Tri-Agency Financial Administration


Frequently asked questions

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What makes the 2019 Tri-Agency Guide on Financial Administration (TAGFA) different from the 2017 Tri-Agency Financial Administration Guide (TAFAG)?

The TAGFA offers distinct roles and responsibilities for the Agencies, the institutions and the grant recipients. The focus is on principles and directives rather than requirements; it allows an enhanced responsiveness to the evolving research environment, reduces the administrative burden for institutions and grant recipients and offers clearer and more consistent guidance from the Agencies.

Why did the Tri-agency decide to move to a principles-based approach for financial administration?

The purpose of the principle-based approach was to streamline and simplify the administration and use of grant funds, and move to a less directive and burdensome approach for institutions and grant recipients. The project was initiated partly in response to feedback from stakeholders regarding the inefficiencies and unnecessary burden imposed by the existing financial administration guide and to support harmonization efforts within the Tri-agency.

When does the TAGFA take effect?

There were twelve institutions involved in piloting the new guide in late 2018. For these institutions, listed below, the Guide took effect on November 1, 2019:

  • Brock University
  • Cape Breton University
  • Dalhousie University
  • McMaster University
  • Sick Kids Hospital
  • Université du Québec à Montréal
  • Université Laval
  • University of Alberta
  • University of British Columbia
  • Waterloo University
  • Western University
  • York University

The Guide will take effect for all other eligible (non-pilot) administering institutions on April 1, 2020. This transition period (until April 2020) will provide the onboarding institutions time to conduct a policy gap analysis, develop their internal communications plan and fully understand and prepare to implement the Guide.

Stakeholders from pilot and non-pilot institutions alike are encouraged to read the full Guide carefully and to participate in information sessions provided by the Tri-agency, as well as training opportunities provided by their administering institution.

What are my responsibilities now as a grant recipient? Or as an administering institution/research administrator?

The general roles and responsibilities of each party are outlined on a separate page. It should be noted, however, that each directive in the Tri-Agency Guide on Financial Administration includes specific roles and responsibilities for grant recipients and for administering institutions. Stakeholders are therefore encouraged to read the full Guide carefully and to participate in information sessions provided by the Tri-agency or training opportunities provided by their administering institution.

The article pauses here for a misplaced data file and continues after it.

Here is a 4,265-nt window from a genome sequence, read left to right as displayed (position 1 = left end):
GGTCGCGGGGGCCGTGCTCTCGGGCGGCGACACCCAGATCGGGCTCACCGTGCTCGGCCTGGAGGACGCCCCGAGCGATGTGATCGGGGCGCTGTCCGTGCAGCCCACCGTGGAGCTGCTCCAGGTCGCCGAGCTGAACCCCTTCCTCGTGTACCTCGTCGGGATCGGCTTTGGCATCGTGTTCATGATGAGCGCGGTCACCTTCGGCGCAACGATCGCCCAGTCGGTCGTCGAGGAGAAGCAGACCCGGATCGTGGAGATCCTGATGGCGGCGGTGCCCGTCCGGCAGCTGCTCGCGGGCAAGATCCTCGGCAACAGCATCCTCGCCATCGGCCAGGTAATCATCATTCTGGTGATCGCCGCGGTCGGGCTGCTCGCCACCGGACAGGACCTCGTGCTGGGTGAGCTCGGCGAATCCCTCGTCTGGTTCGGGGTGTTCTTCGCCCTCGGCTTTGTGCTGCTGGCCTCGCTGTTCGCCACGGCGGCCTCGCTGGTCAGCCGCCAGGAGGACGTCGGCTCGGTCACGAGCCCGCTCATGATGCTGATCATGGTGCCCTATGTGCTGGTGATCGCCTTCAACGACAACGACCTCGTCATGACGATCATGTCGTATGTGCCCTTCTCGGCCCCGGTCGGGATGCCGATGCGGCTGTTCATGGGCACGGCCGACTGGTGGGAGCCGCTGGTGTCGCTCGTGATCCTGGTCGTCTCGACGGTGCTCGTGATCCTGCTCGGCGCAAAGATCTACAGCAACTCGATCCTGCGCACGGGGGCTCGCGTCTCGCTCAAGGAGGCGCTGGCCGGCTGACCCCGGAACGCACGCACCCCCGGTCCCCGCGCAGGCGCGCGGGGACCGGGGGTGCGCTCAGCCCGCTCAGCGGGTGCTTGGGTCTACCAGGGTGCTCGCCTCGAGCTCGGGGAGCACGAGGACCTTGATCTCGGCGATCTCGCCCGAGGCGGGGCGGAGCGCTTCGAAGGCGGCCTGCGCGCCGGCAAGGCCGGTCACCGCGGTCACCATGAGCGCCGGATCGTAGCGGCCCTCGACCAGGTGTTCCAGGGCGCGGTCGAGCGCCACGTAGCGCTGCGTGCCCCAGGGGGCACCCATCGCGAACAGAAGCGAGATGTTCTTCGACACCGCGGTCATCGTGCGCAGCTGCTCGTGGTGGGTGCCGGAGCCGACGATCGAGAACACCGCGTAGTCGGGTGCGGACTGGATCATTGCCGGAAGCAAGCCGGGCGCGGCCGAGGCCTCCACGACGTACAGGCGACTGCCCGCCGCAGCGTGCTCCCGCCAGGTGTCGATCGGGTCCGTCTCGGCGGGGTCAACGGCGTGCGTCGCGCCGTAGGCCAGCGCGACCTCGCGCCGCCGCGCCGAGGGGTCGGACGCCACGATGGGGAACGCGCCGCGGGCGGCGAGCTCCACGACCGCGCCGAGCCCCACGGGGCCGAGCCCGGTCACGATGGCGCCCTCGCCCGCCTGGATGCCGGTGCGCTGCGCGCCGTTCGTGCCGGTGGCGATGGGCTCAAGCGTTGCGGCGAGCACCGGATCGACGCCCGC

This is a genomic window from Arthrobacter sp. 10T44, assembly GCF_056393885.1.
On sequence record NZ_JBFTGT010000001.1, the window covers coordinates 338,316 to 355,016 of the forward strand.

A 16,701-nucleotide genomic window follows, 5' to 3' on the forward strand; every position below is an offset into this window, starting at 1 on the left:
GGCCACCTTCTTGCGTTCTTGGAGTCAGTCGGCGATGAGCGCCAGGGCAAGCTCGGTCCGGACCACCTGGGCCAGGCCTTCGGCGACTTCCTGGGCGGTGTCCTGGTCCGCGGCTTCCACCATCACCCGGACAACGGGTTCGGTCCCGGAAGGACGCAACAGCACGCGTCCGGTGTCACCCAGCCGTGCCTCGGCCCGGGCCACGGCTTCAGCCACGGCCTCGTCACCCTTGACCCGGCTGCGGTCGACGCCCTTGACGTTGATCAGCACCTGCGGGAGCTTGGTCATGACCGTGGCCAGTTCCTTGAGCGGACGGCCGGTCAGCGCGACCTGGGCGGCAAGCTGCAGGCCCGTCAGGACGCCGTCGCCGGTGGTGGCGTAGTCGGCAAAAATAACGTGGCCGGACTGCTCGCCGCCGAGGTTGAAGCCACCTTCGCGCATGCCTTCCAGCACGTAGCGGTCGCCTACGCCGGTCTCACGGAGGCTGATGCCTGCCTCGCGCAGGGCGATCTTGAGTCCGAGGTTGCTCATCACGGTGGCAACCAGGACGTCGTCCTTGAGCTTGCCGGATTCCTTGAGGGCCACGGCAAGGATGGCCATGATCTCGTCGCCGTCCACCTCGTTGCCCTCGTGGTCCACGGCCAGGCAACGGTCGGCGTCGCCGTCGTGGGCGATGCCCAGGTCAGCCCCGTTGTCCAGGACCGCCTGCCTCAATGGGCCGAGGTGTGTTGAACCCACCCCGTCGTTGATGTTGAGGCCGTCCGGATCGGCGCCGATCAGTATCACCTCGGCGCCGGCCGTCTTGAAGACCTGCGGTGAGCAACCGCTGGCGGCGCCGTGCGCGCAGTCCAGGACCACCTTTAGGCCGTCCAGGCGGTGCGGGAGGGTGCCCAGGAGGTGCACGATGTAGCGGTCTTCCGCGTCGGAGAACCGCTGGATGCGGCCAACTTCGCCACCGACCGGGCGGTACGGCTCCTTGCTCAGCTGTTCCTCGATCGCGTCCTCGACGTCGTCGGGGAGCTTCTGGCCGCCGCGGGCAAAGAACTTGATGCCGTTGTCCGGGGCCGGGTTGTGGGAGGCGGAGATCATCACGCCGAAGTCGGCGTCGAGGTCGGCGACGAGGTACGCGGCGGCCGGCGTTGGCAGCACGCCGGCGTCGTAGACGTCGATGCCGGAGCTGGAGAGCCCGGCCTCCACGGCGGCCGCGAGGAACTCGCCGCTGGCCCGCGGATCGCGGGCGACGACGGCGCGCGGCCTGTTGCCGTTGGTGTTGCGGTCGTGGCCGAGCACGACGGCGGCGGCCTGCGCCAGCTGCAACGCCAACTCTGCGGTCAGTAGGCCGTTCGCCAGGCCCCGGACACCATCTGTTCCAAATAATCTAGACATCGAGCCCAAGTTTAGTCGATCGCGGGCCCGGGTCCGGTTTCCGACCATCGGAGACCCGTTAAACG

How should I determine if an item or service is an eligible expense that may be purchased with grant funds?

It is a shared responsibility between the grant recipient and the administering institution to assess the eligibility of the expenditure. The four key principles on the “appropriate use of grant funds” outlined in the Guide need to be applied to determine the feasibility and viability of the expense.
Grant expenditures must:

  • contribute towards the direct costs of the research/activities for which the funds were awarded, with benefits directly attributable to the grant
  • not be provided by the administering institution to their research personnel
  • be effective and economical
  • not result in personal gain for members of the research team

A guidance tool is currently being developed and will be available by April 1, 2020. In the meantime, grant holders are also encouraged to participate in information sessions provided by the Tri-agency or training opportunities provided by their administering institution.

What makes an expense “effective and economical?”

An expense is deemed “effective and economical” when it achieves the intended outcome with due regard for minimizing cost by avoiding unnecessary expense. This means the expenditure is considered an optimal use of the funds, which may not necessarily mean the “lowest cost.”

For example, an unnecessary expense may occur when an item or service, no matter how cheap or expensive, is ineffective in achieving the intended outcome (i.e., it ends up creating undue burden on the funded activities by causing research delays, additional expenses, lost time and/or effort due to overly burdensome administration, etc.).

How does the Tri-agency define “personal gain?”

The concept of “personal gain” refers to using grant funds to serve an individual’s interests or attain a personal advantage and/or profit that outweighs the benefit to the grant-funded research/activities.

If an item or service was an eligible expense under the 2017 Tri-Agency Financial Administration Guide, is it still an appropriate use of grant funds under the TAGFA?

If the item or service respects the four key principles and the directives as outlined in the TAGFA, the expense would continue to be an appropriate use of grant funds (i.e., eligible).

Where should I go if I have questions?

The grant recipient’s main point of contact for questions is their administering institution. The grant recipient should therefore contact their institution representative instead of getting in touch with the relevant agency directly.

The administering institution’s main point of contact for questions is the relevant agency (i.e., either CIHR, NSERC or SSHRC—whichever agency issued the grant in question). The administering institution can get in touch with the agency via email:

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